- As the applet runs, the `paint()` method is invoked as needed. It is responsible for rendering the applet’s visual representation and is called when the applet needs to be redrawn.
- When the applet is no longer visible or active (For example – when the user navigates away from the web page) the `stop()` method is called. This method allows you to pause or suspend ongoing operations or timers.
- Finally, when the applet is about to be unloaded or terminated, the `destroy()` method is invoked. This method provides an opportunity to release any acquired resources and perform any necessary cleanup operations.
Table of Applet Life Cycle in Java
|init()||Invoked once when the applet is first loaded.||public void init()|
|Used for initializing the applet and its components.|
|Sets up GUI components and loads necessary data.|
|start()||Invoked after init() method.||public void start()|
|Starts the execution of the applet.|
|Applet becomes active and responds to user input or events.|
|paint()||Invoked whenever the applet needs to be repainted.||public void paint(Graphics g)|
|Renders the visual representation of the applet on the screen.|
|Updates the applet’s visual state based on changes.|
|stop()||Invoked when the applet is no longer visible or active.||public void stop()|
|Allows pausing or suspending ongoing operations or timers.|
|Releases system resources or stops background threads.|
|destroy()||Invoked when the applet is about to be unloaded or terminated.||public void destroy()|
|Performs final cleanup operations and releases resources.|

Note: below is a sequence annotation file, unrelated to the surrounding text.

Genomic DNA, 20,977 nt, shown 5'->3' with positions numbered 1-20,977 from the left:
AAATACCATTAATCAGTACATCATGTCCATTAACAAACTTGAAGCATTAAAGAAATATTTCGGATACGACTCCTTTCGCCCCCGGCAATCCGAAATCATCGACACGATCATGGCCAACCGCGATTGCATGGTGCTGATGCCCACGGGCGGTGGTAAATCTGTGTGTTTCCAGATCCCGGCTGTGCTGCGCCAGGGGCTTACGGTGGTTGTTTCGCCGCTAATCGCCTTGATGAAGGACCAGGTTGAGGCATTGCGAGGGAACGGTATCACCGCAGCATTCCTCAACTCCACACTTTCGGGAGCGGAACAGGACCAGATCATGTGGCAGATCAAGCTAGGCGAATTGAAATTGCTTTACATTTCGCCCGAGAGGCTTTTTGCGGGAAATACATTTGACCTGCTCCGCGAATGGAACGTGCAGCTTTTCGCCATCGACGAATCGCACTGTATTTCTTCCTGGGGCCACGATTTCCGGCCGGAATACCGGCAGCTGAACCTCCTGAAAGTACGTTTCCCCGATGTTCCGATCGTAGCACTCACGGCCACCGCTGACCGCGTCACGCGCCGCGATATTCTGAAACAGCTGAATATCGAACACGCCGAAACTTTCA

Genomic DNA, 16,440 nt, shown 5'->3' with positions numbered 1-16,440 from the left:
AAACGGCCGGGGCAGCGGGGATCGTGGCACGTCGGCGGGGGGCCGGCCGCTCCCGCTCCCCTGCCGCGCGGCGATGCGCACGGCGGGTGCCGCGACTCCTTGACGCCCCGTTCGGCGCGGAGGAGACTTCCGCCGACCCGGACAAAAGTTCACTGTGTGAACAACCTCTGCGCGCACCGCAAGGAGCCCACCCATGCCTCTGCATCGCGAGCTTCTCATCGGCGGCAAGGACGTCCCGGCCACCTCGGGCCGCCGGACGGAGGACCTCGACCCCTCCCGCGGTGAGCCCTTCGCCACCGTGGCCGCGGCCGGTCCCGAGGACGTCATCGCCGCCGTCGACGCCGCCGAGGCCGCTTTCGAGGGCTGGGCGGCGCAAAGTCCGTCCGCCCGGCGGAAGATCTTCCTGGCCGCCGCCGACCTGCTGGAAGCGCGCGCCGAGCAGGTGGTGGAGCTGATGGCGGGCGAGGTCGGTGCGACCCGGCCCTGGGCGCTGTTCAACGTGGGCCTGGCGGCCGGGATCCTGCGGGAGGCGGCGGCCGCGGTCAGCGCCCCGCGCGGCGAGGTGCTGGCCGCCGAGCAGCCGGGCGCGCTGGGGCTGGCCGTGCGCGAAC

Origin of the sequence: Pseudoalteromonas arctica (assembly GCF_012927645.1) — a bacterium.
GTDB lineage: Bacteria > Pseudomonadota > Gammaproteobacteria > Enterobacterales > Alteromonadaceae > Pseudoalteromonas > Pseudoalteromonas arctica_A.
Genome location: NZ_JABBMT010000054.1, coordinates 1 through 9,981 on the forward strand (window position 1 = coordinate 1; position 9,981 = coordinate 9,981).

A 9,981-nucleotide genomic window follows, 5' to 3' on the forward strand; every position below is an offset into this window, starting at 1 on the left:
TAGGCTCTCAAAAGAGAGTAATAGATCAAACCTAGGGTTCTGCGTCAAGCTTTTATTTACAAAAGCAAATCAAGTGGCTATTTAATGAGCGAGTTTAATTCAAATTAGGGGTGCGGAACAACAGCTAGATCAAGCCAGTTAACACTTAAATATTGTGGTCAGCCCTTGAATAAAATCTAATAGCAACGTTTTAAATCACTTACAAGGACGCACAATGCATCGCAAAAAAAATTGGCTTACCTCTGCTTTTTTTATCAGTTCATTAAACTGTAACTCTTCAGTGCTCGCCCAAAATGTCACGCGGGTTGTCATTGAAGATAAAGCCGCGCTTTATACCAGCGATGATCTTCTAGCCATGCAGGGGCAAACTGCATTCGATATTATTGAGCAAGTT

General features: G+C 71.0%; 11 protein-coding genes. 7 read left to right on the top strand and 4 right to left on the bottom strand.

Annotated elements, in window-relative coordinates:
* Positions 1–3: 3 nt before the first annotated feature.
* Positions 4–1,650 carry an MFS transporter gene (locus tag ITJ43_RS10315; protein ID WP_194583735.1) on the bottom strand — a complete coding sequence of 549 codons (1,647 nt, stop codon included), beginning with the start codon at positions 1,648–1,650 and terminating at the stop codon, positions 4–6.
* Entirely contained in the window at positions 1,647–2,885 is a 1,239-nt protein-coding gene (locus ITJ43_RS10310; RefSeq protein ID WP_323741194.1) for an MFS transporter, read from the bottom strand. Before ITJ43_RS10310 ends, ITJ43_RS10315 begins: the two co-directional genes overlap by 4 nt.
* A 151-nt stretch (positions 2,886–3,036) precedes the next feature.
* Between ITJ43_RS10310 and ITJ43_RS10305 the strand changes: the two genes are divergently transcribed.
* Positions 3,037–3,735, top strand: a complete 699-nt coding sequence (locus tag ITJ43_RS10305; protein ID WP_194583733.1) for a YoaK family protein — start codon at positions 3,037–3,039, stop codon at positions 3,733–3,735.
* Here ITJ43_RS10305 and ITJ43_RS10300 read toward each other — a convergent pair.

Example of the Applet Life Cycle
Let’s consider an example to illustrate how the applet life cycle works:
- When we load a web page containing an applet, the `init()` method is invoked. We use this method for initializing the applet, such as setting up GUI components and loading data.
- After the initialization, we call the `start()` method. This method starts the execution of the applet, making it responsive to user input or other events.
- As the user interacts with the applet, we invoke the `paint()` method whenever we need to repaint the applet. For example, if the applet’s size changes, the `paint()` method will be called to update its visual representation.
- If the user navigates away from the web page or minimizes the browser window, the `stop()` method is called. This allows the applet to pause or suspend any ongoing operations or timers.
- Finally, when the web page is closed or the browser is shut down, the `destroy()` method is invoked. This is the last opportunity for the applet to release resources and perform any necessary cleanup.
Understanding the applet life cycle is crucial for developing robust and responsive Java applets. By implementing the appropriate methods at each stage of the life cycle, you can ensure proper initialization, handle user interactions, and perform necessary cleanup operations.
The methods form the core of the applet life cycle and provide the necessary hooks for managing the applet’s behavior. By leveraging this life cycle effectively, you can create dynamic and interactive applets that enhance the user experience.